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I'm curious, as I understand that answer this way:

If you are using a Linux derivative or something like cygwin on Windows, then this is an efficient solution for reading only the third field from your files ( assumes whitespace separated data, other delimiters can be specified ).

data= ReadList["!head --lines=-2 " <>#<> " | tail --lines=+39 | cut -f 3 "]& /@ FileNames[]

If one deals with data files in the 2 digit GB range, and often only some columns of the data are needed for further evaluation in experimental science, should one think about running mathematica on Linux, cygwin,... Is the efficiency boost for importing data small, big, huge? Do I have more options to select specific data elements in files?

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I prefer macos, all the power of unix (including head, tail, and cut) with a really nice gui. –  rcollyer Apr 29 '13 at 13:23
    
@rcollyer I was unaware of this, linux mathematica comes with some few other/additional commands and different gui? Is there a overview page summarizing the differences/nuances? –  James Last Apr 29 '13 at 13:43
    
using such an approach is possible for every OS: all you need is powerful command line programs to extract the data. head, tail and cut are standard unix programs which are available in probably every Linux distro and MacOS but not by default on Windows. You can install such command line programs on Windows, cygwin being a very convenient way to install a whole bunch of those running in an environment emulating a complete unix system. You can instead only install those cmd-line tools you're actually using. For more possibilities see the documentation (==man pages) of those programs... –  Albert Retey Apr 29 '13 at 13:55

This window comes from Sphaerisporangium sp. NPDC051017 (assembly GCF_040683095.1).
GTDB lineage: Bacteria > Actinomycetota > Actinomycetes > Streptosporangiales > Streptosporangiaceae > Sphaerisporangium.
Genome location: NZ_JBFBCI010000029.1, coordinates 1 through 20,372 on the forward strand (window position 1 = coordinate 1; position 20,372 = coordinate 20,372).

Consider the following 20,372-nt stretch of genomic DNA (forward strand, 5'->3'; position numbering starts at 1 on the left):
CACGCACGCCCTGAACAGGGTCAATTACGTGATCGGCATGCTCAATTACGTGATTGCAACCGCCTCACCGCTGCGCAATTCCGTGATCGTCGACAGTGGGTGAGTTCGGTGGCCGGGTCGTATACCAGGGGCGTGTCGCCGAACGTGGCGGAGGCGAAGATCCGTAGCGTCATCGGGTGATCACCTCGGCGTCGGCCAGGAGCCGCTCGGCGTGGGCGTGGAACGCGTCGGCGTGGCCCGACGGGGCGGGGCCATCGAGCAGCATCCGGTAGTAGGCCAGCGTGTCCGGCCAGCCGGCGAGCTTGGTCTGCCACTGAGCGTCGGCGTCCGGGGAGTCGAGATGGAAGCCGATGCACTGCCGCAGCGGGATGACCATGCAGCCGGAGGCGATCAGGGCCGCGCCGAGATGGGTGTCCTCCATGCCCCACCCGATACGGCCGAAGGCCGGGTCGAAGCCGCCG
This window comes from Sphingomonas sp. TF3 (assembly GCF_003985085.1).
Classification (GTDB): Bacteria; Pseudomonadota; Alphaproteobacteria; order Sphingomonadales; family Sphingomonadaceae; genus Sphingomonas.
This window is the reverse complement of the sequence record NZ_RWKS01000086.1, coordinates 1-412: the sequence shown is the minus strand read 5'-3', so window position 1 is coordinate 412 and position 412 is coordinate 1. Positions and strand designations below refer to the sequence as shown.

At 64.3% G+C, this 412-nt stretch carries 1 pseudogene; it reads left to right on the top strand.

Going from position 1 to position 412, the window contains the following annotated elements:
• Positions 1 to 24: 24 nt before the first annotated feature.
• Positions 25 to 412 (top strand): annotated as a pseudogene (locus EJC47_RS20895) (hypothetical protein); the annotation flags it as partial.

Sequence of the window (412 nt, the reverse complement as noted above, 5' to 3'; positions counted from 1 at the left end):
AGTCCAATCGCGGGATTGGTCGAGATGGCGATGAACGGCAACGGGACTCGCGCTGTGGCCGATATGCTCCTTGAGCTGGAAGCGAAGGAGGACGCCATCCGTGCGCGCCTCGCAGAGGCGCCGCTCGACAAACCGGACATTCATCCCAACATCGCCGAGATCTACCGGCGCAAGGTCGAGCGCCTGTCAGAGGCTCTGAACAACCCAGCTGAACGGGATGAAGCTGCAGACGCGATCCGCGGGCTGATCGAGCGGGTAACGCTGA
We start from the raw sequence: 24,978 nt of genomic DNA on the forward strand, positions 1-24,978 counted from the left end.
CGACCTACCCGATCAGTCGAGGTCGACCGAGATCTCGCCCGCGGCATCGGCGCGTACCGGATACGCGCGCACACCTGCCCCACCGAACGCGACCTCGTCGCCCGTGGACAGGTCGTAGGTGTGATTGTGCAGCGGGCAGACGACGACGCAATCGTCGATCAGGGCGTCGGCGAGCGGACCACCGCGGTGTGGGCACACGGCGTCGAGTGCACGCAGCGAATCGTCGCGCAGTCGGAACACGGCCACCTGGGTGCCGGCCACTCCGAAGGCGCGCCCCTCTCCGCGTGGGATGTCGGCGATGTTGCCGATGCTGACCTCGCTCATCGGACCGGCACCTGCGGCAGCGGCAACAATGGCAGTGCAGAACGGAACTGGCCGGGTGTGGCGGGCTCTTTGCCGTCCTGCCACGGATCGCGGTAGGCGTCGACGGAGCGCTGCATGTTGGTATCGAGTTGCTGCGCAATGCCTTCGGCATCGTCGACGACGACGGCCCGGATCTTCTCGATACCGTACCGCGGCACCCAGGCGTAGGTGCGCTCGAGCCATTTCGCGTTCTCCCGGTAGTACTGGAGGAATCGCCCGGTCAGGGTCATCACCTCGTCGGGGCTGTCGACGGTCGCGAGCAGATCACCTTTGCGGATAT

I was referring to the command line programs that your example references, which are all standard unix commands. To my knowledge, Mathematica is substantially the same across all platforms, and they work hard to ensure consistency. Honestly, my comment above was stating a preference for a specific unix variant because of the OS's other features, not Mathematica's. –  rcollyer Apr 29 '13 at 14:19
    
The efficiency here comes from the fact that you aren't asking Mathematica to import all the data and then remove throw away two thirds of it. You could achieve the same effect by simply using the linux commands given to save a file with only the column you are interested in. I think this is more about ensuring that you read only the data you want. Matheamtica isn't particularly frugal with memory as it is. –  image_doctor Apr 30 '13 at 0:08

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